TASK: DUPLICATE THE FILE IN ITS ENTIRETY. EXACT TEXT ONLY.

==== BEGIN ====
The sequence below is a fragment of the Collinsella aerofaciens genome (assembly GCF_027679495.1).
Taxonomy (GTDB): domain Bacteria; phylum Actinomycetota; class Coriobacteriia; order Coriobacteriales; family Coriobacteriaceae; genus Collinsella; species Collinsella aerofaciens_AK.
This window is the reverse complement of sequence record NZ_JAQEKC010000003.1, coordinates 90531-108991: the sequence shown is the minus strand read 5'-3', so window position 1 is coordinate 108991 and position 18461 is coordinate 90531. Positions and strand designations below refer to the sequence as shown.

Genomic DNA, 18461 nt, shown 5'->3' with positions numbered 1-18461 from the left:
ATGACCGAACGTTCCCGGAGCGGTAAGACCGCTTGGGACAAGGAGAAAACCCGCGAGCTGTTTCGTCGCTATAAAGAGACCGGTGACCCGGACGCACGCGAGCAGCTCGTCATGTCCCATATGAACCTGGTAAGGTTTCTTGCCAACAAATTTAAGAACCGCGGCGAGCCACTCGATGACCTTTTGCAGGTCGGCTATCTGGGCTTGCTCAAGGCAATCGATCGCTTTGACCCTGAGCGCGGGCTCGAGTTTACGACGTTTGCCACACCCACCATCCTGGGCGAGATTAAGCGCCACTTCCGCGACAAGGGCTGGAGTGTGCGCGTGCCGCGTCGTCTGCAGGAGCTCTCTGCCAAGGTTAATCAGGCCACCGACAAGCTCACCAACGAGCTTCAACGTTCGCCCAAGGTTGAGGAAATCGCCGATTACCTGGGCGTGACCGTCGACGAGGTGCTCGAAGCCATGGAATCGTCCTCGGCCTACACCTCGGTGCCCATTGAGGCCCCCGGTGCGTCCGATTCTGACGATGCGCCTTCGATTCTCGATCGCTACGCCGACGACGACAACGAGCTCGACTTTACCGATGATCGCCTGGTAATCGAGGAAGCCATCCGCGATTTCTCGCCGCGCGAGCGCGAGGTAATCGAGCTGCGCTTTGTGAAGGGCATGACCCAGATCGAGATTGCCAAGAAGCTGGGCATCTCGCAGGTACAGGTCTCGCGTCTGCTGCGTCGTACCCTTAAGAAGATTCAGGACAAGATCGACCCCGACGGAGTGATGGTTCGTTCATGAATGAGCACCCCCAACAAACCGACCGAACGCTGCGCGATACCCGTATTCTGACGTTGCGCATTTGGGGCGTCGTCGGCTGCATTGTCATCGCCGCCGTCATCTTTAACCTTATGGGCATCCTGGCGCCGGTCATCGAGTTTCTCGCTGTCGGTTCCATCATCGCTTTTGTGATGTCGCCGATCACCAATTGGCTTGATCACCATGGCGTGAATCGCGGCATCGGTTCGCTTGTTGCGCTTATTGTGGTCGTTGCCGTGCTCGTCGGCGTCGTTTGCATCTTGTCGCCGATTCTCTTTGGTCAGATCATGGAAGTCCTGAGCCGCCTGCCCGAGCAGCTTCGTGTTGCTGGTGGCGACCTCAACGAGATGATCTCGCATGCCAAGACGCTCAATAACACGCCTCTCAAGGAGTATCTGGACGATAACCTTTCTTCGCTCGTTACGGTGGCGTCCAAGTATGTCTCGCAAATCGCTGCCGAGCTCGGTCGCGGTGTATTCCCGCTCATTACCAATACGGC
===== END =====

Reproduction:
The sequence below is a fragment of the Collinsella aerofaciens genome (assembly GCF_027679495.1).
Taxonomy (GTDB): domain Bacteria; phylum Actinomycetota; class Coriobacteriia; order Coriobacteriales; family Coriobacteriaceae; genus Collinsella; species Collinsella aerofaciens_AK.
This window is the reverse complement of sequence record NZ_JAQEKC010000003.1, coordinates 90531-108991: the sequence shown is the minus strand read 5'-3', so window position 1 is coordinate 108991 and position 18461 is coordinate 90531. Positions and strand designations below refer to the sequence as shown.

Genomic DNA, 18461 nt, shown 5'->3' with positions numbered 1-18461 from the left:
ATGACCGAACGTTCCCGGAGCGGTAAGACCGCTTGGGACAAGGAGAAAACCCGCGAGCTGTTTCGTCGCTATAAAGAGACCGGTGACCCGGACGCACGCGAGCAGCTCGTCATGTCCCATATGAACCTGGTAAGGTTTCTTGCCAACAAATTTAAGAACCGCGGCGAGCCACTCGATGACCTTTTGCAGGTCGGCTATCTGGGCTTGCTCAAGGCAATCGATCGCTTTGACCCTGAGCGCGGGCTCGAGTTTACGACGTTTGCCACACCCACCATCCTGGGCGAGATTAAGCGCCACTTCCGCGACAAGGGCTGGAGTGTGCGCGTGCCGCGTCGTCTGCAGGAGCTCTCTGCCAAGGTTAATCAGGCCACCGACAAGCTCACCAACGAGCTTCAACGTTCGCCCAAGGTTGAGGAAATCGCCGATTACCTGGGCGTGACCGTCGACGAGGTGCTCGAAGCCATGGAATCGTCCTCGGCCTACACCTCGGTGCCCATTGAGGCCCCCGGTGCGTCCGATTCTGACGATGCGCCTTCGATTCTCGATCGCTACGCCGACGACGACAACGAGCTCGACTTTACCGATGATCGCCTGGTAATCGAGGAAGCCATCCGCGATTTCTCGCCGCGCGAGCGCGAGGTAATCGAGCTGCGCTTTGTGAAGGGCATGACCCAGATCGAGATTGCCAAGAAGCTGGGCATCTCGCAGGTACAGGTCTCGCGTCTGCTGCGTCGTACCCTTAAGAAGATTCAGGACAAGATCGACCCCGACGGAGTGATGGTTCGTTCATGAATGAGCACCCCCAACAAACCGACCGAACGCTGCGCGATACCCGTATTCTGACGTTGCGCATTTGGGGCGTCGTCGGCTGCATTGTCATCGCCGCCGTCATCTTTAACCTTATGGGCATCCTGGCGCCGGTCATCGAGTTTCTCGCTGTCGGTTCCATCATCGCTTTTGTGATGTCGCCGATCACCAATTGGCTTGATCACCATGGCGTGAATCGCGGCATCGGTTCGCTTGTTGCGCTTATTGTGGTCGTTGCCGTGCTCGTCGGCGTCGTTTGCATCTTGTCGCCGATTCTCTTTGGTCAGATCATGGAAGTCCTGAGCCGCCTGCCCGAGCAGCTTCGTGTTGCTGGTGGCGACCTCAACGAGATGATCTCGCATGCCAAGACGCTCAATAACACGCCTCTCAAGGAGTATCTGGACGATAACCTTTCTTCGCTCGTTACGGTGGCGTCCAAGTATGTCTCGCAAATCGCTGCCGAGCTCGGTCGCGGTGTATTCCCGCTCATTACCAATACGGC